Christ commanded him to leave Jerusalem. He said that to stay and share his testimony with the Jews would be futile; they'd simply reject him (v. 18). Paul protested that the Jews knew how bitterly he'd opposed the Way, even to the point of imprisoning believers and applauding the stoning of Steven (v. 20). It was obvious that his complete turnaround could only be explained as a work of God. But Christ declined to debate with Paul. He simply repeated his command, saying emphatically, "Go; I will send you far away to the Gentiles."
We can't but wonder why Paul told the crowd about Christ’s earlier instruction to leave Jerusalem. The reason he shouldn't stay in Jerusalem was that its people were too hard-hearted and obstinate to receive sound preaching. This turn in Paul’s speech hardly seems a good line of argument if he was trying to win the crowd’s support. He must have simply said what came to mind. Christ's warning of rejection filled his thoughts when he saw its fulfillment in the faces before him, all seething with passion to take his life.
Paul Is Rejected (vv. 22–23)
It seems that Paul hoped that when the Jews heard his testimony from his own mouth, they'd perceive his sincerity and recognize truth. Surely, they'd understand that Paul wouldn't have put his life in constant jeopardy by preaching Christ unless he had sound reasons for believing he was right. Undoubtedly, when they heard his reasons, resting on firsthand experience of heavenly things, they'd surely believe him. But no, Paul's first mention of the Gentiles rekindled the madness of the mob. They exploded in hateful denunciations of him, shouting that he deserved to die. To show how scandalized they were by his testimony, they cast off their outer cloaks and threw dust in the air, as documented well in the second video clip, as seen in this video highlighting 22:18–24:12, which is also linked below.
Paul Narrowly Escapes Flogging (vv. 24–30)
When the Roman officer saw that Paul's speech to the crowd merely incited them to greater wildness, he lost patience with him and ordered his soldiers to carry Paul into the fortress. He further ordered that they examine him, first by flogging him with a lash (v. 24) until he was so desperate to escape from further pain that he'd tell them everything they wanted to know. This method of extracting a confession from a suspected criminal was standard procedure for Roman rulers when dealing with non-Roman subjects; Claudius naturally assumed that Paul was an ordinary Jewish subject without special rights.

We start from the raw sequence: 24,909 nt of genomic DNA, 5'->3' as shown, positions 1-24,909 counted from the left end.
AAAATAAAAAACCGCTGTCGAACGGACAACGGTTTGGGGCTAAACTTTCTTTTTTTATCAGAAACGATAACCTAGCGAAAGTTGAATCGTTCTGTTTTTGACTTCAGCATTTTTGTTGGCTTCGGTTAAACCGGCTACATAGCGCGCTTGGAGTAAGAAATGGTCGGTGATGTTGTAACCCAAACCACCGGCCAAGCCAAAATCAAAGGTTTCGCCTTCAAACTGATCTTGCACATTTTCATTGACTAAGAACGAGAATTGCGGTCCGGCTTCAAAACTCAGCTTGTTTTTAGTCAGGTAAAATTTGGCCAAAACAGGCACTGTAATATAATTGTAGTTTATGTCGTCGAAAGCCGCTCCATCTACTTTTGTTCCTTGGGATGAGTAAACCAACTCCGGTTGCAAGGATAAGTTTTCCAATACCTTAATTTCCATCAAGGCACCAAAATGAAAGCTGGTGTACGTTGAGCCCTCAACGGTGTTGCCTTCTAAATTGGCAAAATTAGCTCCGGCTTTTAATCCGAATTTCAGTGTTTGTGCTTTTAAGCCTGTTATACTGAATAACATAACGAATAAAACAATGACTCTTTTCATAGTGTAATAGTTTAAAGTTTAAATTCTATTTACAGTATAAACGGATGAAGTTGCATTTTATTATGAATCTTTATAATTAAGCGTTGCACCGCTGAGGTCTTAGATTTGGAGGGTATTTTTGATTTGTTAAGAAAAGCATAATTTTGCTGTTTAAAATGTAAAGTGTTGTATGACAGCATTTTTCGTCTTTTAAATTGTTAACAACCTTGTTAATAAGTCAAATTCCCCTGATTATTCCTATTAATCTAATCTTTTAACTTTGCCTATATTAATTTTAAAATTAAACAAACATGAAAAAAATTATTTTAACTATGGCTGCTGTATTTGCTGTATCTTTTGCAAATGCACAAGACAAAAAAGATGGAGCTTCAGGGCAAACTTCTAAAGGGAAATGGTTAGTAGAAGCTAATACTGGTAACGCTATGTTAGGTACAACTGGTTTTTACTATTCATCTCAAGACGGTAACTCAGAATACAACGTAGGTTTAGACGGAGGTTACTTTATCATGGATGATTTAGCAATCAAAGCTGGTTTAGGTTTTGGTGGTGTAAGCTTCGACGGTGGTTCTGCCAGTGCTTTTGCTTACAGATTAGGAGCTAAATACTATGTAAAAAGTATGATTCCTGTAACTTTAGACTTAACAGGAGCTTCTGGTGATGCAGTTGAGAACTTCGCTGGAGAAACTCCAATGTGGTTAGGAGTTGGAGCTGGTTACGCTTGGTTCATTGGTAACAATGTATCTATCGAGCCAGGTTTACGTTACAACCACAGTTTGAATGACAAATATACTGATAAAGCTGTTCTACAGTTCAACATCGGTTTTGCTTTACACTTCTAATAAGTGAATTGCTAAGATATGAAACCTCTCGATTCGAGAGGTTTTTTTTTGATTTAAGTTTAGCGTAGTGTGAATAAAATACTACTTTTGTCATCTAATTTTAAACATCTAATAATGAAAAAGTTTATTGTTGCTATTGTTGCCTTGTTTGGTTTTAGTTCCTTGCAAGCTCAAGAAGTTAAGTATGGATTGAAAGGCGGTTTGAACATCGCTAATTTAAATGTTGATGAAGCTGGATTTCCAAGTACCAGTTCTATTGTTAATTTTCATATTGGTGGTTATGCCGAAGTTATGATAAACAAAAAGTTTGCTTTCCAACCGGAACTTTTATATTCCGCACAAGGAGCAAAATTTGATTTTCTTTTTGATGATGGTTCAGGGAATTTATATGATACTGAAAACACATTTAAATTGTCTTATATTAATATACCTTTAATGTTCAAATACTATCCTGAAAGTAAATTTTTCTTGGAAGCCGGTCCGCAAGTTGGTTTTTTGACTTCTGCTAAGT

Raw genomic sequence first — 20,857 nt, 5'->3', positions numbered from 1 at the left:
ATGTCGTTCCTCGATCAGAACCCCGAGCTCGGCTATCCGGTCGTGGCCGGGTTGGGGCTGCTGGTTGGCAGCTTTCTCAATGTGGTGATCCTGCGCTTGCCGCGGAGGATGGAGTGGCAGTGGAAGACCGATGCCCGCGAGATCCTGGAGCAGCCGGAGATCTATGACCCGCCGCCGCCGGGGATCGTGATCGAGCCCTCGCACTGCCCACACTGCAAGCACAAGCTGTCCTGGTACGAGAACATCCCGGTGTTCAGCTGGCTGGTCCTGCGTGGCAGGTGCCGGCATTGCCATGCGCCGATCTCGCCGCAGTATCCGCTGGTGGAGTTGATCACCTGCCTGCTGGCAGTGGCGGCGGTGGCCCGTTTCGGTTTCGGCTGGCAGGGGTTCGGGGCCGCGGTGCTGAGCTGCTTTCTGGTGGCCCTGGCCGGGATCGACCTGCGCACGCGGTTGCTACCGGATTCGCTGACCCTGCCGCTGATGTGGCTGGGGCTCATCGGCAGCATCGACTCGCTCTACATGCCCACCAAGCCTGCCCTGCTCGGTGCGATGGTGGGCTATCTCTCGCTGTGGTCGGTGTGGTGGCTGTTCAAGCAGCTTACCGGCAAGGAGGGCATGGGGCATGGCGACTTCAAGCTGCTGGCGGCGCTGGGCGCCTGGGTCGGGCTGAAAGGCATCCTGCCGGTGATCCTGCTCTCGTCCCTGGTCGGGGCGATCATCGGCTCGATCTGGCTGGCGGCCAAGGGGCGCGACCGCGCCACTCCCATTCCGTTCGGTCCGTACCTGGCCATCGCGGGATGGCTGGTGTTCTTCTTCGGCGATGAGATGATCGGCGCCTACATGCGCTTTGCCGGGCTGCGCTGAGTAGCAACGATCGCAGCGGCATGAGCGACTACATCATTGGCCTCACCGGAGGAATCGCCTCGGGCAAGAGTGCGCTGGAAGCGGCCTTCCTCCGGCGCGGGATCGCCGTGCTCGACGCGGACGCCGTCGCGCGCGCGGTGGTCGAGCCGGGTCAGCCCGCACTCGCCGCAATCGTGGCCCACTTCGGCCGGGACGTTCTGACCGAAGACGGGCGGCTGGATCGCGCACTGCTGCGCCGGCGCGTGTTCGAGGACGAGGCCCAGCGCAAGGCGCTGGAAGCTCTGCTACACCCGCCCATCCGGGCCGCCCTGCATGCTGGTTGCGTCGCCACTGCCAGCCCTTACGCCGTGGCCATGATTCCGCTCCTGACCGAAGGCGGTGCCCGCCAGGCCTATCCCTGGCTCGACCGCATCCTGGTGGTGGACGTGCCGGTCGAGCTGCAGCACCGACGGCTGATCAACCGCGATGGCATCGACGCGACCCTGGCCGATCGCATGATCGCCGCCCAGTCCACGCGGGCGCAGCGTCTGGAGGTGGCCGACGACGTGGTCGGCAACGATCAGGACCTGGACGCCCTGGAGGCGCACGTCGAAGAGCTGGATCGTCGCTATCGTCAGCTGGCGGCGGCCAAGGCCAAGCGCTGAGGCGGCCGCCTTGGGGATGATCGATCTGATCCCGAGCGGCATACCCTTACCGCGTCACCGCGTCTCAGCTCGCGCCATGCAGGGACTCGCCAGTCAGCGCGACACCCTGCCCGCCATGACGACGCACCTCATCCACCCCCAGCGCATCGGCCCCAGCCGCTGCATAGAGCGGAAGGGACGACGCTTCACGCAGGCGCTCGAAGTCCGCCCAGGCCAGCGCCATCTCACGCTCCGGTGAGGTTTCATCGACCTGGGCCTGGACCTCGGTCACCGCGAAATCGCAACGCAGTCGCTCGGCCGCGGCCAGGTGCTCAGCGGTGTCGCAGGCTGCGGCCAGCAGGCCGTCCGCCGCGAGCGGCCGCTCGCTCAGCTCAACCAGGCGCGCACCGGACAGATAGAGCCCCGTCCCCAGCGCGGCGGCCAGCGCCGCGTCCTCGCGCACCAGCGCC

But as they prepared Paul for his lashing by binding him with cords, and perhaps tying him to a post so that he couldn't move, he protested, calling out to the centurion nearby that he was being treated illegally (v. 25). He was a Roman citizen he stated; and Roman law protected a citizen from punishment if he hadn't been found guilty in a proper trial. Moreover, it declared that a citizen couldn't be subjected to any punishment so humiliating and brutal as scourging.
The centurion recognized the impropriety in what they were doing and immediately informed his superior that Paul was a Roman citizen (v. 26). He cautioned his superior against torturing the prisoner. Seeing the wisdom in his advice, the captain went to question Paul personally, asking if Paul was indeed a Roman (v. 27), and Paul answered, "Yes." The captain was astonished. The man before him didn't look like a Roman; he was obviously a Jew. The captain blurted out that he himself had been able to obtain citizenship only by paying a large sum of money (v. 28). Implicit in his words was disbelief that Paul was wealthy enough to obtain citizenship in such a way. After being manhandled by the mob, he didn't look like an imposing figure. His clothing was in tatters, and his face was covered by dirt and blood. Moreover, if the captain was able to discount the effects of the beating, he could see that what Paul wore to the temple was hardly the ostentatious dress of someone who was rich; wealthy men normally wore expensive rings and other badges of their wealth (James 2:2–4). Also, as the captain heard Paul’s speech to the crowd, he may have understood enough to surmise that Paul was a man devoted to a religious life rather than to business or other worldly affairs. Perhaps he even recognized that Paul was a rabbi. Therefore, it came as a great surprise when he learned that Paul was Roman. He wondered, How could he have afforded such a privilege?
Paul replied that he hadn't bought citizenship; he'd inherited it from his father. History records that many Jews in Asia Minor were granted Roman citizenship long before. There's evidence that Tarsus received Jews as citizens of their city as early as 171 BC. Later, when Asia Minor fell under the control of the Roman general Pompey in about 60 BC, descendants of these Jews received Roman citizenship.